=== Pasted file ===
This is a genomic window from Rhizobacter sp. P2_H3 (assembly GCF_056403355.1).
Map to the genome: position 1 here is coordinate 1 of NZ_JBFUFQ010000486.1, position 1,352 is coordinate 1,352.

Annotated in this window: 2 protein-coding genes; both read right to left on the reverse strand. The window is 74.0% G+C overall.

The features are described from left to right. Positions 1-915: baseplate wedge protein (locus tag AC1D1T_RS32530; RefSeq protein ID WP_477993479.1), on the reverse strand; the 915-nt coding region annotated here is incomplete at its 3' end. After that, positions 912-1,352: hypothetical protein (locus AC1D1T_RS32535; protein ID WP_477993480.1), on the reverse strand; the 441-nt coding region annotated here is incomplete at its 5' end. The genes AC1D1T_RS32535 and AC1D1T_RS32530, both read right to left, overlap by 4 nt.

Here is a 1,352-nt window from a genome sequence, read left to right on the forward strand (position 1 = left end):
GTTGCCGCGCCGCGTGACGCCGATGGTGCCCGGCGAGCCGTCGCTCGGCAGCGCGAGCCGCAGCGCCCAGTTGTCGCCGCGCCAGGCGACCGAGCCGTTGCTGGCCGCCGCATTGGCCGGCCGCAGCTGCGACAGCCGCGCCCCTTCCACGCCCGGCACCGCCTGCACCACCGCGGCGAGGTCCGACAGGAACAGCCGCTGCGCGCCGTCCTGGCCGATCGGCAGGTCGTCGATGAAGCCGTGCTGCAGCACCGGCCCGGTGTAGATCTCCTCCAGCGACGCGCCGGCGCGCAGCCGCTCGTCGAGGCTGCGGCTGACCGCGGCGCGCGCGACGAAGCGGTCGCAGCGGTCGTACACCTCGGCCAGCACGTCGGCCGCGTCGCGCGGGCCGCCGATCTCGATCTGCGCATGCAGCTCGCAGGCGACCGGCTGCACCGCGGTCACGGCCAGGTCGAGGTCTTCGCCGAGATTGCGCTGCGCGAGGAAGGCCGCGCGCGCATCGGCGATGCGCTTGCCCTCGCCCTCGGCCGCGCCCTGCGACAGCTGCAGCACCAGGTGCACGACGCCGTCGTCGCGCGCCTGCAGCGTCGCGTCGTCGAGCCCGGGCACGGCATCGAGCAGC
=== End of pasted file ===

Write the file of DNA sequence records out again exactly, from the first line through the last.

This is a genomic window from Rhizobacter sp. P2_H3 (assembly GCF_056403355.1).
Map to the genome: position 1 here is coordinate 1 of NZ_JBFUFQ010000486.1, position 1,352 is coordinate 1,352.

Annotated in this window: 2 protein-coding genes; both read right to left on the reverse strand. The window is 74.0% G+C overall.

The features are described from left to right. Positions 1-915: baseplate wedge protein (locus tag AC1D1T_RS32530; RefSeq protein ID WP_477993479.1), on the reverse strand; the 915-nt coding region annotated here is incomplete at its 3' end. After that, positions 912-1,352: hypothetical protein (locus AC1D1T_RS32535; protein ID WP_477993480.1), on the reverse strand; the 441-nt coding region annotated here is incomplete at its 5' end. The genes AC1D1T_RS32535 and AC1D1T_RS32530, both read right to left, overlap by 4 nt.

Here is a 1,352-nt window from a genome sequence, read left to right on the forward strand (position 1 = left end):
GTTGCCGCGCCGCGTGACGCCGATGGTGCCCGGCGAGCCGTCGCTCGGCAGCGCGAGCCGCAGCGCCCAGTTGTCGCCGCGCCAGGCGACCGAGCCGTTGCTGGCCGCCGCATTGGCCGGCCGCAGCTGCGACAGCCGCGCCCCTTCCACGCCCGGCACCGCCTGCACCACCGCGGCGAGGTCCGACAGGAACAGCCGCTGCGCGCCGTCCTGGCCGATCGGCAGGTCGTCGATGAAGCCGTGCTGCAGCACCGGCCCGGTGTAGATCTCCTCCAGCGACGCGCCGGCGCGCAGCCGCTCGTCGAGGCTGCGGCTGACCGCGGCGCGCGCGACGAAGCGGTCGCAGCGGTCGTACACCTCGGCCAGCACGTCGGCCGCGTCGCGCGGGCCGCCGATCTCGATCTGCGCATGCAGCTCGCAGGCGACCGGCTGCACCGCGGTCACGGCCAGGTCGAGGTCTTCGCCGAGATTGCGCTGCGCGAGGAAGGCCGCGCGCGCATCGGCGATGCGCTTGCCCTCGCCCTCGGCCGCGCCCTGCGACAGCTGCAGCACCAGGTGCACGACGCCGTCGTCGCGCGCCTGCAGCGTCGCGTCGTCGAGCCCGGGCACGGCATCGAGCAGC